Green Senate candidate runs historic campaign
Despite obstacles Tom Clements gains votes in South Carolina
by Scott West, South Carolina Green Party
Tom Clements’ campaign for U.S. Senate was the most successful independent progressive race in South Carolina history. With more than 118,000 votes and 9.22% of the overall total, Clements far exceeded any previous statewide candidate running without support of either of the two major parties.
We established a platform that reflects what a lot of South Carolinians want: affordable, universal healthcare; cuts to defense spending and an end to the foreign wars; a tolerant society; and the priorities of small business, not massive corporations.
According to Ballot Access News, the Clements campaign is one of the two most successful minor party campaigns for senate in the last 80 years. The Arkansas Green Party candidate, Rebekah Kenedy, exceeded Clements’ vote total in 2008, but that was a two-person race. The success of the Clements campaign was helped by the Democratic Party’s lackluster campaign.
Clements is an experienced campaigner, who was motivated to take on the incumbent. His organizing as an activist, with more than a decade of experience in the state, obviously served him well. Identified with a national party, the South Carolina Green Party was a ready-made vehicle for the campaign with a ballot line and an active presence in Columbia, Charleston, and Aiken.
The incumbent Jim DeMint is infamous as a lowest-common denominator politician – animated by an exclusionary religion and informed by his marketing background. Although the national media did not portray it, the incumbent Senator is highly controversial within the state.
In some ways Clements was the anti-DeMint. Recruited for the campaign by a South Carolina Green Party (SCGP) steering committee member in 2009, he wanted to run against DeMint to call the incumbent to account for his defense spending and his aversion to social investment. Clements has worked for more than thirteen years for Greenpeace and is now with Friends of the Earth as a nuclear policy specialist.
The Clements campaign began running hard in June. Well-known Columbia journalist, Kevin Alexander Gray, joined as media coordinator. Other activists from Columbia participated in the campaign by: writing, contributing cash, and lending web skills. Campaign manager Frances Close arranged for speaking engagements at a variety of events and meetings state-wide, including NAACP forums, university classes, stump events and community meetings, and a host of formal Democratic gatherings.
Although the campaign was well underway by the time of the Democratic primary, the selection of the unknown Alvin Greene gave a boost to the campaign, definitely raising interest and activity in the Green Party. Greene’s complete inability to justify his candidacy in public appearances, much less through a coherent program, was undoubtedly a boon. Possibly the presence of Greene on the ballot may have doubled the vote total for Clements.
Many of the core campaign activists, through working on progressive issues in South Carolina, had a long history with the Democratic Party. With the unsuitability of the Democratic nominee, some hope the SC Democratic Party would swing behind Clements, at least on the county level. It wasn’t to be. In mid-summer, the SC Democratic Party leadership would occasionally issue statements Greene should drop out, but when Greene was certified as the official candidate on August 15, even these comments stopped. The SC Democratic Party officially ignored the Senate race and Jim DeMint for the rest of the campaign.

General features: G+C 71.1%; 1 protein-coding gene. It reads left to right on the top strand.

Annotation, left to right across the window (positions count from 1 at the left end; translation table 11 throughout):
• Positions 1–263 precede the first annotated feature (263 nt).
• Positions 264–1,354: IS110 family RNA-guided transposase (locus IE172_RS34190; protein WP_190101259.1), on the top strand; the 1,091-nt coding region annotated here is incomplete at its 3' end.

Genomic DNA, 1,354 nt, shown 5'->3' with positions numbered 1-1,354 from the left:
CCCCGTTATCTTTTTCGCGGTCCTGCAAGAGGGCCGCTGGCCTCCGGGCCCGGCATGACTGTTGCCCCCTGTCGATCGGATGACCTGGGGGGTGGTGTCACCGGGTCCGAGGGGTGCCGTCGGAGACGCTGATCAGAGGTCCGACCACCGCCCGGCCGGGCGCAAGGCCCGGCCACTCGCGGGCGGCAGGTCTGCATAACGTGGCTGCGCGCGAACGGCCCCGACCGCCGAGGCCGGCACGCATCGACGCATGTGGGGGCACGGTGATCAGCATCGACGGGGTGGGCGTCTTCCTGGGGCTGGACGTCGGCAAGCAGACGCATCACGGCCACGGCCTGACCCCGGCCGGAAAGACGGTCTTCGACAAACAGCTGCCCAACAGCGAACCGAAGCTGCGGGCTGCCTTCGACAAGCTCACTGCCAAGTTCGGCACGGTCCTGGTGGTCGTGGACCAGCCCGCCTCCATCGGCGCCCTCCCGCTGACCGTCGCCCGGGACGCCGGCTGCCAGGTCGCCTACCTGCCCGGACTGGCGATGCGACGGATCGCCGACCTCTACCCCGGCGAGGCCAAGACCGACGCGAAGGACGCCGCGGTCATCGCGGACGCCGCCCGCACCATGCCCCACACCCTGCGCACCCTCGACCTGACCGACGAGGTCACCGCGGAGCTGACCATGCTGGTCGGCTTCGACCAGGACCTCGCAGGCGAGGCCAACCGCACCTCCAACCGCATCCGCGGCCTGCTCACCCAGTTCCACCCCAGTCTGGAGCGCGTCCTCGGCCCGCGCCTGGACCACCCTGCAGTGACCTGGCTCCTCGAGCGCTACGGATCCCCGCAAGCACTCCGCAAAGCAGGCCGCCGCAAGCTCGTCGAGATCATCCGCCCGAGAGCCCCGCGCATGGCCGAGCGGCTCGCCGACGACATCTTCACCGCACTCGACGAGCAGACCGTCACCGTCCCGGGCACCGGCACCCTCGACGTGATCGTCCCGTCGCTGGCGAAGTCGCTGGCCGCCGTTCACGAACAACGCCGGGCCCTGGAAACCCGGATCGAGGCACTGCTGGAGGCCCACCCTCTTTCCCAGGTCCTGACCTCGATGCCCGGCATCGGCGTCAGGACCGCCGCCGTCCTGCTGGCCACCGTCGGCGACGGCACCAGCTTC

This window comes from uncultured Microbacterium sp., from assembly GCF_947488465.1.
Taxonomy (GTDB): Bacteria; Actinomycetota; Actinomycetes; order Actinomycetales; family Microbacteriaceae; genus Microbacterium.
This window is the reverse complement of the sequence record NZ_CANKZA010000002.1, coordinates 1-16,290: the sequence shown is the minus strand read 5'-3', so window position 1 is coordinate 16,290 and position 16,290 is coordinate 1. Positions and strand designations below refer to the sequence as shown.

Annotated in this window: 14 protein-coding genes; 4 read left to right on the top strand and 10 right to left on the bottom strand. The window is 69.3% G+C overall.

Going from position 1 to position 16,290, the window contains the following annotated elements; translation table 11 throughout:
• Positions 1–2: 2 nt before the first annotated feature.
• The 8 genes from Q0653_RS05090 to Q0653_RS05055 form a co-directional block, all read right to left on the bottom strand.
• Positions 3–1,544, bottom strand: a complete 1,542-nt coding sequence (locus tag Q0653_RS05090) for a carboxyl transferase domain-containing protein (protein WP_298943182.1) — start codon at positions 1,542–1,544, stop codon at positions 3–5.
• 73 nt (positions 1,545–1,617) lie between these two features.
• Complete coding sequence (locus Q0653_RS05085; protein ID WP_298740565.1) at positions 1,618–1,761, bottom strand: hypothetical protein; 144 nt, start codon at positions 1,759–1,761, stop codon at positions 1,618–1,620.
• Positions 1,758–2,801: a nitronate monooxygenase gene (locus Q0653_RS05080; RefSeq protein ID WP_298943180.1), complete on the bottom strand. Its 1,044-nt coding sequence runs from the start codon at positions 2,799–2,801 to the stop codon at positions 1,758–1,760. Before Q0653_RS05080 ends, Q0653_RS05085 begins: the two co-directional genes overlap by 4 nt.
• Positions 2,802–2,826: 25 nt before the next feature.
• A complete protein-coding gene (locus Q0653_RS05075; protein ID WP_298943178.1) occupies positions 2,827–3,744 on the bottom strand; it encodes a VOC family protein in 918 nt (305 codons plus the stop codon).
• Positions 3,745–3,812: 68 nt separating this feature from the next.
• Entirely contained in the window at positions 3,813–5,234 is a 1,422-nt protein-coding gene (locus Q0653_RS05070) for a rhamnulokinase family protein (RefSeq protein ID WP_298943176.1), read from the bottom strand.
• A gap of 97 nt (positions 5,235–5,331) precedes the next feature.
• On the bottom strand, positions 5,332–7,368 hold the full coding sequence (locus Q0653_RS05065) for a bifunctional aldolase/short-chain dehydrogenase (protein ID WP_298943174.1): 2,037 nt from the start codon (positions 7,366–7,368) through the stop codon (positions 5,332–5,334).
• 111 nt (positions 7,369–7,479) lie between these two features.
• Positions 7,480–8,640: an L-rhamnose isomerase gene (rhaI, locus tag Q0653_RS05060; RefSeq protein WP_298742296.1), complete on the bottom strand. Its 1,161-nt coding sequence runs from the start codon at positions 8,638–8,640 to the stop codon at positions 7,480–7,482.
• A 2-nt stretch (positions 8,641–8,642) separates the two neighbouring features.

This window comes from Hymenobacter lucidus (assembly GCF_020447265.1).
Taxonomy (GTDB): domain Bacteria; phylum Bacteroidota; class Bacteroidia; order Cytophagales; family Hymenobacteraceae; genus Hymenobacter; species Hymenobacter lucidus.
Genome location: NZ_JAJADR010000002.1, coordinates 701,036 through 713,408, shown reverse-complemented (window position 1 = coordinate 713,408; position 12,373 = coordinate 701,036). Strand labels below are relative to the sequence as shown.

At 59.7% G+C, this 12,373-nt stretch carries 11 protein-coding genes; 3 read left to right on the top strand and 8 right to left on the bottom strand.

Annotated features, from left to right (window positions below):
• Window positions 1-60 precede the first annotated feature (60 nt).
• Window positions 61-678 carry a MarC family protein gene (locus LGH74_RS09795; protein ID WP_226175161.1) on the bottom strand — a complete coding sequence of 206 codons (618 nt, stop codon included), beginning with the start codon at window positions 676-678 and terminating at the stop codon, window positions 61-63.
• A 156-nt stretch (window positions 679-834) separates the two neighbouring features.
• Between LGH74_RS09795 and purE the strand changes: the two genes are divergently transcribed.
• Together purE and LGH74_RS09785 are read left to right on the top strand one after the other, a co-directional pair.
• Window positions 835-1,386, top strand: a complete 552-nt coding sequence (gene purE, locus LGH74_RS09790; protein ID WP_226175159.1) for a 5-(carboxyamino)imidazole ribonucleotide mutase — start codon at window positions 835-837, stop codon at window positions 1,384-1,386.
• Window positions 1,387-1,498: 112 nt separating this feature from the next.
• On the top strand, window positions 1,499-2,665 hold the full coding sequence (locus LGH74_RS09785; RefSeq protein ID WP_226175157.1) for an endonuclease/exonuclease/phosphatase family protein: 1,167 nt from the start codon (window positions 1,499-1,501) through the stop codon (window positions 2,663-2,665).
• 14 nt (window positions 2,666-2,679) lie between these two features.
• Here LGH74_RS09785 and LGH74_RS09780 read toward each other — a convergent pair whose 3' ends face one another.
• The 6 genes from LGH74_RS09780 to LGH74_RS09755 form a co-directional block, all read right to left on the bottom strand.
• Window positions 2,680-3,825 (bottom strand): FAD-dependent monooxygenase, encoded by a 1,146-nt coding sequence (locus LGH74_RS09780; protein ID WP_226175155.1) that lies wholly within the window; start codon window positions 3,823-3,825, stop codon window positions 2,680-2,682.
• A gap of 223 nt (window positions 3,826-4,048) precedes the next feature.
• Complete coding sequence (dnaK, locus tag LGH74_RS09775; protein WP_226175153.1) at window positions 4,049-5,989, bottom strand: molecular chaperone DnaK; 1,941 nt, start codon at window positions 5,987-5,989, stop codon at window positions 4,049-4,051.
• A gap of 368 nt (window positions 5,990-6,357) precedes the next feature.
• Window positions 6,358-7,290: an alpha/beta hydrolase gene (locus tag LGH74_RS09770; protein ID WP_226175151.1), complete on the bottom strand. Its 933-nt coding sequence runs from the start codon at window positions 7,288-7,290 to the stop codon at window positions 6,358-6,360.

“When it became apparent during the summer that the Democratic Party organization would not go to work against DeMint, we decided to run the campaign as all-volunteer.” says Clements, “Had we gone into debt hiring professional staff at that point, I’m not sure the result would have been much different.”
Still, Clements was the more credible opponent to DeMint. Not only independents, but also individual Democrats, supported Clements, including some fairly prominent members of the party establishment. Former governor Jim Hodges sponsored a fundraiser for Clements. Dick Hartpoolian, the former Democratic state party chair, donated $1000 to the campaign. But there was no organizational support or even tacit endorsement by county organizations.
While the campaign was successful in reaching out to Democratic voters in the cities, it did not have the time or resources to make similar connections in the rural counties. The results of 18% percent in Richland and Lexington counties, around Columbia, were about twice the state average and the source of many of the total votes. By comparison, the campaign’s voting strength was weakest in the rural counties with a majority of African-American voters, where its share went as low as 4%.
Several write-in candidates appeared to take advantage of the apparent vacuum in the rest of the state. Two, Mazie Furgeuson and Nathalie Dupree, received some media coverage and Dupree actually raised $16,000 – a lot less than Clements, but a lot more than Greene. Dupree got media attention because she was already a television chef, well known in Charleston. She actually entered the campaign after DeMint blocked a federal study on dredging Charleston harbor. Although she only received around 10,000 votes, the appearance of a “Charleston candidate” can be seen as a result of the Green Party’s weakness going into the campaign.